Summary: Tech Writers As Trainers (kinda long - sorry)

Subject: Summary: Tech Writers As Trainers (kinda long - sorry)
From: Kathy Marshall <kmarshall -at- MODACAD -dot- COM>
Date: Fri, 22 Aug 1997 15:59:36 -0700

Ok, so no one asked me for a summary, but I need closure. Thanks to
everyone who replied. And btw, I didn't tell ya the whole story. I work
for a very small company where everyone wears a lot of hats. Our
training isn't anywhere near what some of you suggested -- complete with
training rooms, whiteboards, etc. Most of it is onsite working with a
few clients, so things are tailored to fit their specific needs. Our
trainers don't have any more experience than I do -- except for the fact
that they've been given a chance to do it. And all of them hold other
"real" jobs (from sales assistant to graphic designer).

Anyhoo, I appreciate the pearls of wisdom. Here are some that really
caught my eye (authors names have been deleted to protect the innocent):

"One thing you might consider is a 'train the trainers' session that you
could organize with one or more of your development team."

"...a technical manual is entirely different than a training manual.
These docs serve two different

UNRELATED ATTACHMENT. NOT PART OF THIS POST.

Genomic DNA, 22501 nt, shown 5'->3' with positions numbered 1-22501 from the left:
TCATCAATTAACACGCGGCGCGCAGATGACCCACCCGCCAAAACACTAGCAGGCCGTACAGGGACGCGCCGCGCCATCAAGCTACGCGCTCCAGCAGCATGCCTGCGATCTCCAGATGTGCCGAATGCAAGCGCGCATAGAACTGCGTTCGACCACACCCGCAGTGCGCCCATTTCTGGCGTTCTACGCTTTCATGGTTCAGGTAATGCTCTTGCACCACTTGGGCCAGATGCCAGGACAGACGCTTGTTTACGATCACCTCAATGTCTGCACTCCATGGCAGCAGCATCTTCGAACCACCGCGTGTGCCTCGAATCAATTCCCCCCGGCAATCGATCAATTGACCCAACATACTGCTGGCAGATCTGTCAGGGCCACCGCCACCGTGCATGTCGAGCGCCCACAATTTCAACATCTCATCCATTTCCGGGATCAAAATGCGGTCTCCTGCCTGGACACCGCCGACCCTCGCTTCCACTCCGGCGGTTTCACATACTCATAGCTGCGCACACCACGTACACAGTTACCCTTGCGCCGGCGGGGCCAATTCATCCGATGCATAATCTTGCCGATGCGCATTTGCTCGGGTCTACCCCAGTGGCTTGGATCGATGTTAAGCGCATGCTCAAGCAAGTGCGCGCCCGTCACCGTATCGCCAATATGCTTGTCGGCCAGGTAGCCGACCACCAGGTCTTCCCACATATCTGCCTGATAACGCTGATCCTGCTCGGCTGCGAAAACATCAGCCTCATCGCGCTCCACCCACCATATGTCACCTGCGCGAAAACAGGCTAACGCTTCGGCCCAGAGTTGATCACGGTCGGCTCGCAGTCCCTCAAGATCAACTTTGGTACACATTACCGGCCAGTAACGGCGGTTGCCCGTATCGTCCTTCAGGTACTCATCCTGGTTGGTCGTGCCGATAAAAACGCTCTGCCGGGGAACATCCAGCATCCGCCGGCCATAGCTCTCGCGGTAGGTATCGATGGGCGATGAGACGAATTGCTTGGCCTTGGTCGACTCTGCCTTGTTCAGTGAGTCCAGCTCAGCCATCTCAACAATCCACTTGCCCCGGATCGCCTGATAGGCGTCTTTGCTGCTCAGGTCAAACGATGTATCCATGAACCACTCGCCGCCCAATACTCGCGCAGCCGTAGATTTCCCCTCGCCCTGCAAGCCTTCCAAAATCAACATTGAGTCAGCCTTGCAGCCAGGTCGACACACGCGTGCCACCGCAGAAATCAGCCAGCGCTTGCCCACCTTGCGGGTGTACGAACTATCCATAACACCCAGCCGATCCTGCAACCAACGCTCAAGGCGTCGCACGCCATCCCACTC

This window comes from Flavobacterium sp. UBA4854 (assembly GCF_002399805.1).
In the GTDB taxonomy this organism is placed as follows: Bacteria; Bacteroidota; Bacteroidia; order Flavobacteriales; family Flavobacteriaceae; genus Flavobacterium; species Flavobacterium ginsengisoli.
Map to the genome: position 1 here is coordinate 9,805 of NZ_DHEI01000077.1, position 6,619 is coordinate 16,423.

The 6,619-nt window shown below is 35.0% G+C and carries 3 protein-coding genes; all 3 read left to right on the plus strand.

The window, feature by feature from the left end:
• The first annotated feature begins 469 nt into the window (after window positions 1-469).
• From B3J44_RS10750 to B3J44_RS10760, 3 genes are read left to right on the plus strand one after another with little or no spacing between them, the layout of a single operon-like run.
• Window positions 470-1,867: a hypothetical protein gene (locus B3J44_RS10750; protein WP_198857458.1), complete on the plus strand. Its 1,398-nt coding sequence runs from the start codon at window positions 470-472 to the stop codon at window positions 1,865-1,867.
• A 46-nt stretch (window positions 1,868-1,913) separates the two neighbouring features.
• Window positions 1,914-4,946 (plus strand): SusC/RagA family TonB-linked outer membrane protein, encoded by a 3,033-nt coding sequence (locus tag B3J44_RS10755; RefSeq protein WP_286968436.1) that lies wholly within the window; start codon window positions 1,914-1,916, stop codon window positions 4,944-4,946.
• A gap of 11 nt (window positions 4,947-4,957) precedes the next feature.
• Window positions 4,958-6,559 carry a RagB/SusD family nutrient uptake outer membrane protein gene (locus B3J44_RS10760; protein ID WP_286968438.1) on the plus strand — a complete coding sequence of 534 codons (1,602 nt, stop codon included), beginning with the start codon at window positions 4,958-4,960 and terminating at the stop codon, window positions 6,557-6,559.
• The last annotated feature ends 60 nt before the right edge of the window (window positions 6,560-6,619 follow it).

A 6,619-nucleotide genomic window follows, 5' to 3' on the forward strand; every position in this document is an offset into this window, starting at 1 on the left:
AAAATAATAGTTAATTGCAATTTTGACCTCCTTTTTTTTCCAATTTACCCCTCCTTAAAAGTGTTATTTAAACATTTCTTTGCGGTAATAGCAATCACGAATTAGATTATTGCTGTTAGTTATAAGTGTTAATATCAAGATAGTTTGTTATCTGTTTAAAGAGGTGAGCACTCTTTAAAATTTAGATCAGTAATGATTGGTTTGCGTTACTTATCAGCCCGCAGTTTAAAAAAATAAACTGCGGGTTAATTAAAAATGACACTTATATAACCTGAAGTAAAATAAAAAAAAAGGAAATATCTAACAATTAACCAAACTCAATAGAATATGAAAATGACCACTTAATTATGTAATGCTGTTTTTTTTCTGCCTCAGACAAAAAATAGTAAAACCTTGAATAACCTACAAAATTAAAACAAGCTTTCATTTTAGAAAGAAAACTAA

functions and should be designed accordingly."

"... my advice is mainly to enlist support from those who would
acknowledge & appreciate your help or role in training."

"Training tends to concentrate on getting people productive on whatever
the tool is, up to some minimal level of performance. Manuals tend to
be used as ad-hoc reference tools; training is more a structured set of

"Realize that you don't have to teach your students everything you know
about the product. Part of a good learning experience is to allow the
students to discover things on their own."

"Read up on how adult learners LEARN. I can tell you they don't learn
from lectures."

"The training is something that helps me to this day to have an
appropriate user-centric viewpoint. If you have to explain stuff to
people in person, it helps you to be better at it remotely (as when you
write for unseen readers). It will make you _much_ better at writing for
these people if you are training them."

"Establishing a liaison with the training group by assisting with the
materials is a good way to start moving into that field. It would give
you a chance to see what their job is really like."

"have fun-and check your ego at the door." :-)

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